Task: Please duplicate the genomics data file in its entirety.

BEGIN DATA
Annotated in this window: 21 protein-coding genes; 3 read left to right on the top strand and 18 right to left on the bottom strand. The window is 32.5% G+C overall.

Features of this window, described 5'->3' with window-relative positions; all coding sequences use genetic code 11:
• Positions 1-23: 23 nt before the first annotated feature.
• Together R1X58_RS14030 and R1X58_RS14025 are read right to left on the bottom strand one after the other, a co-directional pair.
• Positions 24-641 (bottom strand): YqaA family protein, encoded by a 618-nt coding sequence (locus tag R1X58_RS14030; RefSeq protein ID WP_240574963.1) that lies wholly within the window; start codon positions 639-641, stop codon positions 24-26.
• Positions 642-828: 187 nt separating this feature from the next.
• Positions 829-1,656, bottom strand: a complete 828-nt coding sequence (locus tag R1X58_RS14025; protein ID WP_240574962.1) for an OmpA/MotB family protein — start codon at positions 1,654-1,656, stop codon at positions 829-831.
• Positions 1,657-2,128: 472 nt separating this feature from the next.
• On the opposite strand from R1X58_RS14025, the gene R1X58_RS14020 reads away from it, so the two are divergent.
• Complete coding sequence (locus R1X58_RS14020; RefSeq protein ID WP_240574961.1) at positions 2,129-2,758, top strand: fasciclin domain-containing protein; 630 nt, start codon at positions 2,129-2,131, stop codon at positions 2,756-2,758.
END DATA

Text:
Annotated in this window: 21 protein-coding genes; 3 read left to right on the top strand and 18 right to left on the bottom strand. The window is 32.5% G+C overall.

Features of this window, described 5'->3' with window-relative positions; all coding sequences use genetic code 11:
• Positions 1-23: 23 nt before the first annotated feature.
• Together R1X58_RS14030 and R1X58_RS14025 are read right to left on the bottom strand one after the other, a co-directional pair.
• Positions 24-641 (bottom strand): YqaA family protein, encoded by a 618-nt coding sequence (locus tag R1X58_RS14030; RefSeq protein ID WP_240574963.1) that lies wholly within the window; start codon positions 639-641, stop codon positions 24-26.
• Positions 642-828: 187 nt separating this feature from the next.
• Positions 829-1,656, bottom strand: a complete 828-nt coding sequence (locus tag R1X58_RS14025; protein ID WP_240574962.1) for an OmpA/MotB family protein — start codon at positions 1,654-1,656, stop codon at positions 829-831.
• Positions 1,657-2,128: 472 nt separating this feature from the next.
• On the opposite strand from R1X58_RS14025, the gene R1X58_RS14020 reads away from it, so the two are divergent.
• Complete coding sequence (locus R1X58_RS14020; RefSeq protein ID WP_240574961.1) at positions 2,129-2,758, top strand: fasciclin domain-containing protein; 630 nt, start codon at positions 2,129-2,131, stop codon at positions 2,756-2,758.